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By 1962, Alfred Hitchcock was revered as a ‘master of suspense’ and had become a household name in America, thanks to his hugely popular TV series Alfred Hitchcock Presents and the massive success of his taboo smashing 1960 feature Psycho. But while Hitch was wealthy and very famous, one thing that eluded him was critical reverence; he was generally regarded as a great entertainer rather than a filmmaker of intellectual depth.
The post Tiff 2015: Hitchcock/Truffaut Review appeared first on HeyUGuys. »
- Ian Gilchrist
What’s more comforting than the theme song from your favorite television show? In the video below, courtesy Reverb.com, a guitar wizard identified only as Joe plays 100 TV theme songs in just 11 minutes, making seamless transitions in between each. He starts with Looney Tunes and ends with the theme from Game Of Thrones. In between you’ll hear the theme songs to Jeopardy, Alfred Hitchcock Presents, Bewitched, The Pink Panther, Twin Peaks, The Wonder Years, The Adams Family, Mission Impossible and 90 more memorable tunes. While we may be in the second golden age of television, the golden age of TV theme songs is behind us and so listening to this brilliant montage is rather soothing. I recommend listening to the video instead of watching it, and seeing how many tunes you can recognize without reading the credits that pop up on screen. Enjoy!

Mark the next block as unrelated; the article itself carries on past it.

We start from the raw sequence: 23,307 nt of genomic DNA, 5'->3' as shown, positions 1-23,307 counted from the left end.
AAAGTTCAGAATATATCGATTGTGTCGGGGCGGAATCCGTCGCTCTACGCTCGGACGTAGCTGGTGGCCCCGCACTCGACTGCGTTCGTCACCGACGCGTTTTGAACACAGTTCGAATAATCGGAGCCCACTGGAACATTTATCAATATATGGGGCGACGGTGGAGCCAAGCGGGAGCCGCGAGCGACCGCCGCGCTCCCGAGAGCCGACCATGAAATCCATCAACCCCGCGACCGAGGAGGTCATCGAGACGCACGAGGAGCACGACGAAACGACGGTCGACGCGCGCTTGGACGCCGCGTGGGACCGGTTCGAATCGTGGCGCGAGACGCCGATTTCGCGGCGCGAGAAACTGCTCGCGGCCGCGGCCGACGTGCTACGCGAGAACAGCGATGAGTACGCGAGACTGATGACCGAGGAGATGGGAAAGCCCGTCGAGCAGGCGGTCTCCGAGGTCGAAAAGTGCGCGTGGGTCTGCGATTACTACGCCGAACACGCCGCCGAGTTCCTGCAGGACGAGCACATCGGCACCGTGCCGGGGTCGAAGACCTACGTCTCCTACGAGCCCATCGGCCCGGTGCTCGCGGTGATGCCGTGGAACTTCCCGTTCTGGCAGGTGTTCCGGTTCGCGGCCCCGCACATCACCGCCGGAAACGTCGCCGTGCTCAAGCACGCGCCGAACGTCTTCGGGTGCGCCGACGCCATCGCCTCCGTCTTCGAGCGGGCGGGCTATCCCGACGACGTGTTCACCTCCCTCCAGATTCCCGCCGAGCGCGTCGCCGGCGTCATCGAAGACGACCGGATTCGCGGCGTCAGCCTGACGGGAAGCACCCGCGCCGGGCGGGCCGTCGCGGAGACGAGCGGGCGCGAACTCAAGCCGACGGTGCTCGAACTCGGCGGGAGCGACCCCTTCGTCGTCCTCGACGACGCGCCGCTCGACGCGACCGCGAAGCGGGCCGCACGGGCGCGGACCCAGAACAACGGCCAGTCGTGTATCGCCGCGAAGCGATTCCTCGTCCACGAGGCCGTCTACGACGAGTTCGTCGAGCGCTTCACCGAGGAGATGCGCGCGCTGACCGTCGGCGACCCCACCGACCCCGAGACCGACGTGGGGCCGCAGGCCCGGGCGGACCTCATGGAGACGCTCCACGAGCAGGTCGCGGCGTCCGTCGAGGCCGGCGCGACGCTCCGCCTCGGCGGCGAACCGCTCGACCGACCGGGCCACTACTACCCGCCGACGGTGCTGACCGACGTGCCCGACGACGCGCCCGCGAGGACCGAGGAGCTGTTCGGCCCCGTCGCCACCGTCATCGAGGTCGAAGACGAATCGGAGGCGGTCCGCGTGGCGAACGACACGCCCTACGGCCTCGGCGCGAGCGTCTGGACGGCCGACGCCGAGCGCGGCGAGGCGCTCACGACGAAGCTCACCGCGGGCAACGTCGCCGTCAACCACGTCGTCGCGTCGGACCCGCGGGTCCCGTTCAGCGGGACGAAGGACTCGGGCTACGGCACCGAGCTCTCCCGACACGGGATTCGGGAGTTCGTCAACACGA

The post VOD: Guitar Joe plays »
Sheeler acted primarily in the 1950s and early ’60s. He appeared in low budget B pictures like “Why Must I Die?,” “Speed Crazy” and “Korean Attack.” His appearance in the schlock horror film “From Hell It Came,” which featured his battle with a tree monster, brought him acclaim when it won a Golden Turkey Award and appeared in the horror movie clip film “It Came From Hollywood.”